At the moment, I am #12 on the list. I do not aspire to be at the top of the list but I do want to be on the list, somewhere above the 1000 mark. I also like to see how my fellow W0C SOTA activators have been doing. For example, it has been fun to watch Szymon/WV0X go from zero activator points to over 1800 in a short period of time. Also, Gary/W0MNA and Martha/W0ERI are a couple from Kansas (no SOTA summits in the state) that have both made it to Mountain Goat. Not an easy accomplishment. It is cool to see that we have 19 Mountain Goats in the association and more on their way. Pretty good!

SOTA does not specifically have any teams formed as part of the program but the camaraderie of W0C is essentially a team. We share information about various summits and encourage each other when new goals are achieved. Sometimes groups of activators get together for a joint activation. (Most areas that have significant SOTA activity also have this community/team effect.)

Parks On The Air

Recently, I have become involved with Parks On The Air (POTA), which also has gamification built into it. POTA has the advantage of parks being virtually everywhere. (Unlike SOTA summits, Kansas has parks to activate.) As Joyce/K0JJW and I have traveled around the country, POTA has been a satisfying activity to include in our plans.

POTA has many different award schemes, too many to mention here. I pulled up my awards page to see what I have qualified for:

The objective I have set for POTA is to activate all the parks in Colorado. I want to visit them anyway, so this is a good opportunity to blend ham radio with our travel plans. There are 187 POTA parks in Colorado, so this is going to take a while to complete.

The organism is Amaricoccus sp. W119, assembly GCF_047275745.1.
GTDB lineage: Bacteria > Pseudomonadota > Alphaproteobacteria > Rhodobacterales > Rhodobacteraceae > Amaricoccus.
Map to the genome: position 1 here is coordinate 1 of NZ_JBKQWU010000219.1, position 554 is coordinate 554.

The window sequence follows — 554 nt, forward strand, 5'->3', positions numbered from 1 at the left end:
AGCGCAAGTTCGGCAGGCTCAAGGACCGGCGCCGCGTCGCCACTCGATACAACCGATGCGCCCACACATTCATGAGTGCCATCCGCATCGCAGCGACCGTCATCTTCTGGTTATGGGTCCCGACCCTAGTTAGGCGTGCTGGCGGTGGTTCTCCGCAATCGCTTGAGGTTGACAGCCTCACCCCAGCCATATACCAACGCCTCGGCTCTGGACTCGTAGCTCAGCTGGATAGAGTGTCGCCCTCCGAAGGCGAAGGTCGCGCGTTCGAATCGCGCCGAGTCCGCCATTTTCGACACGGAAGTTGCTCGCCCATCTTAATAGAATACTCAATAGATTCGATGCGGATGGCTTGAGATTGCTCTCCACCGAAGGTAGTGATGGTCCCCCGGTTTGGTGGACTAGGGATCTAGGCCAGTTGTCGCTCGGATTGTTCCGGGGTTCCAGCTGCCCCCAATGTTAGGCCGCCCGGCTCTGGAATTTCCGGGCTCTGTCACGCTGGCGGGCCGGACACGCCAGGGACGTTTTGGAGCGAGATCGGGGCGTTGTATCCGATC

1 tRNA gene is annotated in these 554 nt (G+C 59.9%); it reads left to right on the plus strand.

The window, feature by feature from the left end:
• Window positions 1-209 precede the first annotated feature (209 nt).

Implications

Gamification can be used to make ham radio activity more fun and to more fully engage the participants. Traditional radio contesting is clearly a competition and has the elements of keeping score, having leaderboards (after the contest) and having teammates. However, most contests provide painfully slow feedback. The official results may not be posted until 6 months later. (The 3830 Scores website was created to bypass this delay by sharing scores immediately.) Contesting is obviously a game, so where’s the gamification?

Perhaps your radio club (or just your group of ham friends) can use gamification to have fun. You could leverage programs like SOTA and POTA to create a club activity. Pursue a club goal (activate 50 parks or summits this year), a friendly competition, whatever. POTA lets you activate with a club call while still providing credit for the operator, so that opens up some possibilities.

If you are getting stale in your ham radio operating, perhaps one of these gamified programs would be good motivation for you. It could be SOTA or POTA (both include chasing, so you can do it from home), or maybe some other program out there.

Those are my thoughts. What do you think?

73 Bob K0NR

 

The post Ham Radio Gamification appeared first on The KØNR Radio Site.

What Do VHF and UHF Mean?